A granular binary mixture of particles differing in size in a rotating drum will tend to segregate. The mechanism by which this happens occurs in the ‘flowing layer’ of the drum. As the particles flow through the flowing layer, the smaller particles are more likely to fall through holes created by the moving particles, so they segregate towards the bottom of the flow. Thus, the larger particles are more likely to be pushed to the top of the flowing layer.
When the particles ‘freeze,’ or come out of the flowing layer, the particles on the bottom of the flowing layer segregate towards the middle of the drum, and the particles on the top to the outside of the drum. Because the flowing layer is curved, the particles at the bottom of the layer freeze sooner (closer to the center) than the particles at the top. This is called radial segregation forms a ‘half-moon’ pattern.
When the drum is filled to about half full (51– 61% full ) something more interesting happens. The segregation pattern first forms the half-moon pattern, then forms stripes. These stripes form because small differences in volume fraction lead to different flowing layer velocities, and therefore, to stripes . By the geometric argument proposed by Hill et. al, the stripe width is proportional to the depth of the flowing layer. It is known that a higher viscosity does increase the depth of the flowing layer , although this seems to be empirically observed.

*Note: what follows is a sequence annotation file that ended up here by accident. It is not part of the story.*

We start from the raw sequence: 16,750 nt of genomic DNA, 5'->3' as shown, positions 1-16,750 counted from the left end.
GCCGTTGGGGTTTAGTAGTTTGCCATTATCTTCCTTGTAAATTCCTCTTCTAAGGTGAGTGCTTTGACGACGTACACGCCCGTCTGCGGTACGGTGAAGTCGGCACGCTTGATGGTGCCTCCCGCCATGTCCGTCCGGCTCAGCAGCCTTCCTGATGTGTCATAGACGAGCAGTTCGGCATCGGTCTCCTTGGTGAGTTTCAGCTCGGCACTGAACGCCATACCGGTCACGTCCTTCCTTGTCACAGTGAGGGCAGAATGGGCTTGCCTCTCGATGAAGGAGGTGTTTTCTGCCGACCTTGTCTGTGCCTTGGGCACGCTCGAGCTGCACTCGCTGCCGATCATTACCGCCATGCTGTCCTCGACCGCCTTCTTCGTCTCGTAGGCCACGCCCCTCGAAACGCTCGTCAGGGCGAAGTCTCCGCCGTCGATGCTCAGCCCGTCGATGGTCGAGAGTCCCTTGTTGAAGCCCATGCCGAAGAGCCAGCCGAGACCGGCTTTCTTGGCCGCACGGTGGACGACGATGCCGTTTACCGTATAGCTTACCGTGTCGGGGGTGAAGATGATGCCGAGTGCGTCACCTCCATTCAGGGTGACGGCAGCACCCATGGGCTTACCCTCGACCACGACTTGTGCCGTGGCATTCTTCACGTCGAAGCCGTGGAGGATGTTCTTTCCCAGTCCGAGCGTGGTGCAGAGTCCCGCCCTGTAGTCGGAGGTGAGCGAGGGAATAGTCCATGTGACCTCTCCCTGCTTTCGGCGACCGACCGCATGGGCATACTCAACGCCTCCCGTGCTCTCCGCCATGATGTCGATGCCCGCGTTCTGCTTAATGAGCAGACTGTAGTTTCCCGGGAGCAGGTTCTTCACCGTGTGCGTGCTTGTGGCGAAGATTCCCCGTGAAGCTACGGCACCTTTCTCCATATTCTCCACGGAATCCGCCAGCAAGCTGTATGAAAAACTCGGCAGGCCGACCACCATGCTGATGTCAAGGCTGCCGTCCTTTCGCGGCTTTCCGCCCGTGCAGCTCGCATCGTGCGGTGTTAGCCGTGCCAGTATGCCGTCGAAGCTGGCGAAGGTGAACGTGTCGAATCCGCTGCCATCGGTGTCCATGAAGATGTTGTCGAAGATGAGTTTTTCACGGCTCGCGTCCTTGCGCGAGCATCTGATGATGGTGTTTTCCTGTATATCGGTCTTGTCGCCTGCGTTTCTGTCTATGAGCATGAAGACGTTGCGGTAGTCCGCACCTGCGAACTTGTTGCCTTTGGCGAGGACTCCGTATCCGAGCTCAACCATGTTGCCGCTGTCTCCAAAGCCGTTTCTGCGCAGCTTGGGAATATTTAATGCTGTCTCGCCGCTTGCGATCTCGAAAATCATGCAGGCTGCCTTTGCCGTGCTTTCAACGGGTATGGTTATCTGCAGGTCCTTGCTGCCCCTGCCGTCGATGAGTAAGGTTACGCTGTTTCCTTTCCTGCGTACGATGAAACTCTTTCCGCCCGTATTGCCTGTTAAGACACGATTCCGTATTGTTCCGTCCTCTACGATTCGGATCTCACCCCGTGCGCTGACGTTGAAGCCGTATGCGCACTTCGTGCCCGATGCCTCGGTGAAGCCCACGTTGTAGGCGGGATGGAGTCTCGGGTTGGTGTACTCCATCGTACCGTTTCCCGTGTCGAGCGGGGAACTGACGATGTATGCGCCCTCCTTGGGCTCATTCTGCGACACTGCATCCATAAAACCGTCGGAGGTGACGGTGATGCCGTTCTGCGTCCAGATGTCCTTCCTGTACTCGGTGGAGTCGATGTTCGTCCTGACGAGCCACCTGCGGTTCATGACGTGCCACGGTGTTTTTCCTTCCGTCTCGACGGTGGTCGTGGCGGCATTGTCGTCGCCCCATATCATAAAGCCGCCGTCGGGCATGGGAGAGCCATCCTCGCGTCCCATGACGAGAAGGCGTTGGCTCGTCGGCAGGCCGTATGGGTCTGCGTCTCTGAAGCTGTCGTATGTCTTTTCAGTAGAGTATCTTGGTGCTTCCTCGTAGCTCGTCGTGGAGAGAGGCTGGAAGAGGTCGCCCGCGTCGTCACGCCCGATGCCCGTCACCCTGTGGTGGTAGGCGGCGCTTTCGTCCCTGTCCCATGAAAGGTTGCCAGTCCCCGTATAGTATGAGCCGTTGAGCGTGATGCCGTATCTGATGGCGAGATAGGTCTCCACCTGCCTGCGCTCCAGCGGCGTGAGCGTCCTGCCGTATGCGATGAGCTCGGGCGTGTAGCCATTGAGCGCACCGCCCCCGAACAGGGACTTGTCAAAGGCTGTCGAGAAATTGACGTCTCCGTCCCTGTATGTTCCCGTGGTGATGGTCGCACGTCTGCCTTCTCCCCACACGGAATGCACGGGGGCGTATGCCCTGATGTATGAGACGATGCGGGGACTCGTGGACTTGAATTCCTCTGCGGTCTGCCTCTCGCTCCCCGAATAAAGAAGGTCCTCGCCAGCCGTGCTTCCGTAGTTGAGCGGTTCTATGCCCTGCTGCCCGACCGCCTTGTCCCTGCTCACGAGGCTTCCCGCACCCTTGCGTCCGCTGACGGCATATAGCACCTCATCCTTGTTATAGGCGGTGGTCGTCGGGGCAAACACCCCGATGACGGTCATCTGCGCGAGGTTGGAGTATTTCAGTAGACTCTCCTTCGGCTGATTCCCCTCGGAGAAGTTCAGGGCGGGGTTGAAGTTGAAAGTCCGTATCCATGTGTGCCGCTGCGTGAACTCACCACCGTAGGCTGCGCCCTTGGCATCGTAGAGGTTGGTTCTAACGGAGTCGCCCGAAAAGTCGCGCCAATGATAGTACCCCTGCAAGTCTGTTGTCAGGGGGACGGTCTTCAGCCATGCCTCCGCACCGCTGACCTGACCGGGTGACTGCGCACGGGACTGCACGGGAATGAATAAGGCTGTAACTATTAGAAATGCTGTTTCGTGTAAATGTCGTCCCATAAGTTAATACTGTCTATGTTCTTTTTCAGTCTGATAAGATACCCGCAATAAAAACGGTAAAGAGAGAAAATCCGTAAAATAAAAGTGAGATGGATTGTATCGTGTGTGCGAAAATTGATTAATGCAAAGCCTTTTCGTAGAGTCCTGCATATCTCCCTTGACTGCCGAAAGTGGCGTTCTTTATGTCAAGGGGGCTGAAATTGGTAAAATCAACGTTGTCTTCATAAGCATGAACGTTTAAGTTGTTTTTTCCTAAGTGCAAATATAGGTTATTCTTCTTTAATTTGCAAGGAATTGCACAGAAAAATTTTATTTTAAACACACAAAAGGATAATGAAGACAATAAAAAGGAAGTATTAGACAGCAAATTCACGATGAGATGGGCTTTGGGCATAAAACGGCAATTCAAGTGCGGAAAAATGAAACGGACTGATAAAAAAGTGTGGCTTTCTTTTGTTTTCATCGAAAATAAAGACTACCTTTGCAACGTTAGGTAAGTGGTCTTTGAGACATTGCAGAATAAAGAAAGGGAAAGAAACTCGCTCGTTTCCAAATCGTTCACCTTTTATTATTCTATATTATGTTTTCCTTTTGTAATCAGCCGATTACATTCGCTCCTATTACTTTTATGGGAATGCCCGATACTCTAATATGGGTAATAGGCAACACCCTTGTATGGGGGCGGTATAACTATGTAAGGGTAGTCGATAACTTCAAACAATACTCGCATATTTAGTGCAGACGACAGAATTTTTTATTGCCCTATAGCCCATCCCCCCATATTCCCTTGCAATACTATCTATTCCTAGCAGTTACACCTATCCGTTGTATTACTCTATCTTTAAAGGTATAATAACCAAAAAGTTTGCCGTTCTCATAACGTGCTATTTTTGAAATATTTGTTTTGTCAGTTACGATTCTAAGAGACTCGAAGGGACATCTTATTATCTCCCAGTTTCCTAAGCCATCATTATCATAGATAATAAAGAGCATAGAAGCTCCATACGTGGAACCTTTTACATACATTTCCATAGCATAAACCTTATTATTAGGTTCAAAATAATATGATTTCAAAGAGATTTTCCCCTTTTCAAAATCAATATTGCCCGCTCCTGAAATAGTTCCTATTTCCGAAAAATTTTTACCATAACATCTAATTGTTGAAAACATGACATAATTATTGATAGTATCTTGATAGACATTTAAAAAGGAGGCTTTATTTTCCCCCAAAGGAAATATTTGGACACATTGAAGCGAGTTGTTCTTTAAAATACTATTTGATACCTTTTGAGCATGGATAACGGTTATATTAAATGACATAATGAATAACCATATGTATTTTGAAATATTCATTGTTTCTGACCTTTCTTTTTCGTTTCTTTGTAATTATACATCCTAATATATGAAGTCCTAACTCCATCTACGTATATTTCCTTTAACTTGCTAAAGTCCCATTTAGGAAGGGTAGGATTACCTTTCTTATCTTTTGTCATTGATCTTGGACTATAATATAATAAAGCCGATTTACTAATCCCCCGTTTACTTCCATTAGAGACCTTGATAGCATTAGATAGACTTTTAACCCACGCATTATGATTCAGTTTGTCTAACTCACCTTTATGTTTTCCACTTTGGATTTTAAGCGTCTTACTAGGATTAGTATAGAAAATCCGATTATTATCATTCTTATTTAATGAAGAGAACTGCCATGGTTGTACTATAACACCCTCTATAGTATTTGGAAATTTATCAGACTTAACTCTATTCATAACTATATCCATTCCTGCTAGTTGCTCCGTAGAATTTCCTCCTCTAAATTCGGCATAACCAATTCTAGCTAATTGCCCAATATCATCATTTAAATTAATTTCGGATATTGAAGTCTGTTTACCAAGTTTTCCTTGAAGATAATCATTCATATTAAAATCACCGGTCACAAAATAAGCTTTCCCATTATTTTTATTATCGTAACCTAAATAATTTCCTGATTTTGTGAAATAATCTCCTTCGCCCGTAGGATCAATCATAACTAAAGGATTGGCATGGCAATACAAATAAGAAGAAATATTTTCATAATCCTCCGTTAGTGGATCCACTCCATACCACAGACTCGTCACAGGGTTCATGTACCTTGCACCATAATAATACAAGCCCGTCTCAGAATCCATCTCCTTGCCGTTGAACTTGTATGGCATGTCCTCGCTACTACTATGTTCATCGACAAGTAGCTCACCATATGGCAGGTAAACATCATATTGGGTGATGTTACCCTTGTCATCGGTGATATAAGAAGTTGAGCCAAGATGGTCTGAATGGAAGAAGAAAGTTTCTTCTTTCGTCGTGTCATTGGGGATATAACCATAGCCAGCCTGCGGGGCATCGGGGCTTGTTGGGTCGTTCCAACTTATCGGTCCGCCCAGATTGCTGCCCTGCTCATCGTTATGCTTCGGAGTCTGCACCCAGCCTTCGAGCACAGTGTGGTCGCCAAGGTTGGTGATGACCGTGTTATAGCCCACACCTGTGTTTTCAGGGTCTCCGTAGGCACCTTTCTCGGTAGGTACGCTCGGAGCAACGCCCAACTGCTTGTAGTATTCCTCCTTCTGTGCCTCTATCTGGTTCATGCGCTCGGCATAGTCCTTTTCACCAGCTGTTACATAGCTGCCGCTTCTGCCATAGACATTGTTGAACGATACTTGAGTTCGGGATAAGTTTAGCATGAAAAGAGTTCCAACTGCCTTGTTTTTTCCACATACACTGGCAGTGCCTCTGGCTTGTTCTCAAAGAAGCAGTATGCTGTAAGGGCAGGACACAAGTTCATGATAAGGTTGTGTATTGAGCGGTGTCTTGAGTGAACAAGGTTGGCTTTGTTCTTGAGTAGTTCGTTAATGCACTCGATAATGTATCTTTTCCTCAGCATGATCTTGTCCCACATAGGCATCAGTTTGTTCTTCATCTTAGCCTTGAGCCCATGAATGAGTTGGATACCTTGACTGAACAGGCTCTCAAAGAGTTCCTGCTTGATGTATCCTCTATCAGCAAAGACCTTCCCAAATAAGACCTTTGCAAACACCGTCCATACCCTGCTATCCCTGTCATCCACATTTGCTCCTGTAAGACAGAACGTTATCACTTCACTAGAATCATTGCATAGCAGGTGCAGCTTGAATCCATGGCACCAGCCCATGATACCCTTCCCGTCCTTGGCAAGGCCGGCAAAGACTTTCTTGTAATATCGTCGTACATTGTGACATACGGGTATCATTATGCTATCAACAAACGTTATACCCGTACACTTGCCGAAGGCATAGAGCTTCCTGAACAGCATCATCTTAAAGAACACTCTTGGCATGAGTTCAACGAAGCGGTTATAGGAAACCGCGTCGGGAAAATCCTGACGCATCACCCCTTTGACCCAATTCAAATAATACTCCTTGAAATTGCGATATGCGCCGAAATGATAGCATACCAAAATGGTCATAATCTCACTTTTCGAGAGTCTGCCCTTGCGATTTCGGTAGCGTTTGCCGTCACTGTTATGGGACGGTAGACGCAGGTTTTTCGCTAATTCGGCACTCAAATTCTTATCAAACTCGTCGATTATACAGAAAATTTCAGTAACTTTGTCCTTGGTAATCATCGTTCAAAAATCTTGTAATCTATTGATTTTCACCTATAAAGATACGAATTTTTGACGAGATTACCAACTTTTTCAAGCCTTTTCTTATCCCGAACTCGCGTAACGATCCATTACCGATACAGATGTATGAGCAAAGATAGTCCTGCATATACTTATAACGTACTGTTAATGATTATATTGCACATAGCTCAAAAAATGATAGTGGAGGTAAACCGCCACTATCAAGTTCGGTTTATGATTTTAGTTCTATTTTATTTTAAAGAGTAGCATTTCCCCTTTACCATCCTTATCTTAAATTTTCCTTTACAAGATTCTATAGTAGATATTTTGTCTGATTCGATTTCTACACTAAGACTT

In this project, the effects of the viscosity interstitial fluid were investigated and speed of the drum rotation on the wavelength and width of the stripes were investigated. This has important applications in industry and chemical engineering.
Additional contributor: Dr. Kimberly Hill (faculty mentor)
This work was supported by a grant from the Undergraduate Research Opportunities Program.
Particle segregation and flow in slurries: dependence on the interstitial fluid viscosity and angular velocity.
Retrieved from the University of Minnesota Digital Conservancy,
Content distributed via the University of Minnesota's Digital Conservancy may be subject to additional license and use restrictions applied by the depositor.